All I can say is I am glad I knew my ancestors came from Galway because without this information the task would have been daunting and likely impossible.
  15. LesleyA

    LesleyA LostCousins Member

    Well done. It sounds as if perseverance has paid off for you. I've joined numerous Irish sites over the years, but because the records were destroyed am only left with speculation and hunches. It's surprising how many Mary Stacks had fathers called James. There's a James Stack born in Mallow (from memory - not sure this is correct) which on a map is close to Fermoy and his dob is in the right sort of time frame. Couldn't find any children for him though....
  16. Bob Spiers

    Bob Spiers LostCousins Superstar

    Although many (yourself included) are aware of the destroyed Irish Censuses:

    The Censuses of 1821, 1831, 1841 and 1851 were burned in the Public Records Office fire of June 1922.
    (which happened during the Irish Civil War and caused by bombardment and an explosion which ravaged
    the ‘Four Courts building, some of which was used for PRO storage). The Census returns for 1861 & 1871 were (officially) destroyed after they were taken. Whilst those for 1881 & 1891 were pulped during the First World War because of a paper shortage.

    You can imagine the joy felt when I discovered that Census extracts existed for both 1841 & 1851 which contained information on both my Great x 2 Irish Grandparents (James & Bridget Flynn), their children and where they lived at the time in Galway.

    Such records existed because of the practice of British Bureaucracy to require proof of existence and age when those 70 and over applied for a State Pension - introduced after 1908/9.

    Remember Ireland from 1801 to 1922 (1921 for Northern Ireland) was part of the United Kingdom of Great Britain and Ireland at that time and the Censuses for 1841 & 1851 still existed.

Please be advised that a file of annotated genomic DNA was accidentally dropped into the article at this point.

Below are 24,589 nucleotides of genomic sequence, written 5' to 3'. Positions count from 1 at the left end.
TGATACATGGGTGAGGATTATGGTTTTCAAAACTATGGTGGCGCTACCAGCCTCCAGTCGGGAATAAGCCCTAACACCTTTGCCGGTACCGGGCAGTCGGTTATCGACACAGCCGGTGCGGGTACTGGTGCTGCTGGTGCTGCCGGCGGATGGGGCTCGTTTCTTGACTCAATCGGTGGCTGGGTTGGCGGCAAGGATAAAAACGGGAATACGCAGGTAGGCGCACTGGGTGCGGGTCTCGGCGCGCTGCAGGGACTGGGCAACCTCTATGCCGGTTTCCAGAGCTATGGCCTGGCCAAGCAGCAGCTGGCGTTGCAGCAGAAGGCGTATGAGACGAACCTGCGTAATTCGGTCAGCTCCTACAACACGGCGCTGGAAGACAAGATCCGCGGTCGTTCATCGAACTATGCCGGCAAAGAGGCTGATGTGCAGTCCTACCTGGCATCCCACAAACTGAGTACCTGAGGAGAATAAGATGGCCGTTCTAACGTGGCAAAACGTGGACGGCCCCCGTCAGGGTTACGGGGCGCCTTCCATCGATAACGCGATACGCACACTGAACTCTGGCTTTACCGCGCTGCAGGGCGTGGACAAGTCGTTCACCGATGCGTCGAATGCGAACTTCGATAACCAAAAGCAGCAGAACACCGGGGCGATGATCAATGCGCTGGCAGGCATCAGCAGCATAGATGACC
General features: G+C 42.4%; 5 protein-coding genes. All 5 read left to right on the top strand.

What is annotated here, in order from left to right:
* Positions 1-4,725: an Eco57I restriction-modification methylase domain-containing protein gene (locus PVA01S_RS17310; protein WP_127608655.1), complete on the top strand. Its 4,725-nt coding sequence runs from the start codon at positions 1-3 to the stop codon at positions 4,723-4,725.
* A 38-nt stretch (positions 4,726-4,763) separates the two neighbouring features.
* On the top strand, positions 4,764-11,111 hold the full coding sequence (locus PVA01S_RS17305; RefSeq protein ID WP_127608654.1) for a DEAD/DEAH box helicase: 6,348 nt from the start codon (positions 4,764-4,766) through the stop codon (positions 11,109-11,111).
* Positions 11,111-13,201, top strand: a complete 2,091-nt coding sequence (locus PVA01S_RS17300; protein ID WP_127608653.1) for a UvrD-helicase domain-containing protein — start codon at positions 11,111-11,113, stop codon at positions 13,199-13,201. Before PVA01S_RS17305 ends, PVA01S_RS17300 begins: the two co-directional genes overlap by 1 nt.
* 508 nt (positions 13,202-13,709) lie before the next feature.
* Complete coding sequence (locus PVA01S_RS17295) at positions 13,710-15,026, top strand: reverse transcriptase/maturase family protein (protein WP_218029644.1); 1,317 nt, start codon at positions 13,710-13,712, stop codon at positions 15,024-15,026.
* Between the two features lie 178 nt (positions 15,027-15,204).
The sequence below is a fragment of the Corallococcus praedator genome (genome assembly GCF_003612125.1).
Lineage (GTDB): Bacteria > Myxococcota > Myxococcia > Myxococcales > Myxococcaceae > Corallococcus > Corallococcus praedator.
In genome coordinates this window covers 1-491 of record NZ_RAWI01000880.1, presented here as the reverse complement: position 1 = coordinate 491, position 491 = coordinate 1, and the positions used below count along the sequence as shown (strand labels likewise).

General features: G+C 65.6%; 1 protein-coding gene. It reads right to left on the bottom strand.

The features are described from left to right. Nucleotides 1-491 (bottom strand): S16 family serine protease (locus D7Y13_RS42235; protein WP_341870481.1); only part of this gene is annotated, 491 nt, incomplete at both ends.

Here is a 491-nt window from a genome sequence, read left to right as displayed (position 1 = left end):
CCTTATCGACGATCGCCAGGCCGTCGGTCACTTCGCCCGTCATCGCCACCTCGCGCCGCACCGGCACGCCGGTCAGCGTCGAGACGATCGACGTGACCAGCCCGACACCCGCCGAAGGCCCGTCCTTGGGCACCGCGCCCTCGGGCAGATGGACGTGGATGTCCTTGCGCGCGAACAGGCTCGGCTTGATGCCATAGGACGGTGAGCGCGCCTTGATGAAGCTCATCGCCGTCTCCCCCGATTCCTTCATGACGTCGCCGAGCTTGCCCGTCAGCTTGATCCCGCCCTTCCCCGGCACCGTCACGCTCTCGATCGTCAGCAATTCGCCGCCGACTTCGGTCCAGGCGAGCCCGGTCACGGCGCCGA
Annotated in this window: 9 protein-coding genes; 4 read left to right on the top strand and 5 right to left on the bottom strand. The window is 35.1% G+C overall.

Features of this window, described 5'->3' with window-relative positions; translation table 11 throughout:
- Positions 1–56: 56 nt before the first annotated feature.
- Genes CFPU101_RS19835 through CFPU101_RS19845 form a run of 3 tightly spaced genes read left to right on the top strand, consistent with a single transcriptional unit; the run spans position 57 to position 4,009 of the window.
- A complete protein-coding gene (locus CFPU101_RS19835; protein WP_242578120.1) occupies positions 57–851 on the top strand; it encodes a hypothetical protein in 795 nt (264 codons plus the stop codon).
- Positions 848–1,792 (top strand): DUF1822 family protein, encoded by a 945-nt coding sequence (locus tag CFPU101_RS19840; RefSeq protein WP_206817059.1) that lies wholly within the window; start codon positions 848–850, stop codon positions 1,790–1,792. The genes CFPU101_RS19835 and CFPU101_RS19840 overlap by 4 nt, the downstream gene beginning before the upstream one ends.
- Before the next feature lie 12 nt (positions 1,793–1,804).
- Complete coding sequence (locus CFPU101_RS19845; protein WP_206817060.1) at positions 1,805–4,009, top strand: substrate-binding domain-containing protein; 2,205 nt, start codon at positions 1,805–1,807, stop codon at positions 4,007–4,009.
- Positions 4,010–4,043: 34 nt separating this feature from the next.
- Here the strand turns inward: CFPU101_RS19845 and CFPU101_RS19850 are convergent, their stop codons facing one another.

Whilst a Census was not the only source for such proof it often became the 'norm' for the Dublin Administration to provide a census extract to the appropriate London Pension authority taken from the 1841 Census in particular, and later of course the 1851 Census when people in those Census years became eligible for pension. These extracts of course remained in British Archives and can be found when researching.

    So if either Census year applies in your own research (and that of others) you may also strike lucky in finding a Census extract is available to help in your research, as it did mine.
  17. Margery

    Margery LostCousins Member

    Yes Bob, I was able to find my husband's grandfather's family in Killashandra, Co Cavan, which was of great help. Also the 1901 census was helpful in identifying his grandmother's family - not an easy task when the father's name was John Smith!
    • Agree Agree x 1
  18. LesleyA

    LesleyA LostCousins Member

    Thank you, Bob. I've joined Ireland XO now and contacted The Cobh Genealogical Project.
  19. Bob Spiers

    Bob Spiers LostCousins Superstar

    Well done, progress may be slow but if anything like my own experience you will gradually see the light at the end of the tunnel -you just need a little Irish luck.
  20. LesleyA

    LesleyA LostCousins Member

    Yes. Ha ha. But I've been on the trail of Mary for 8 unproductive years and paid for a search that found no thread by someone from Roots Ireland. Never give up eh?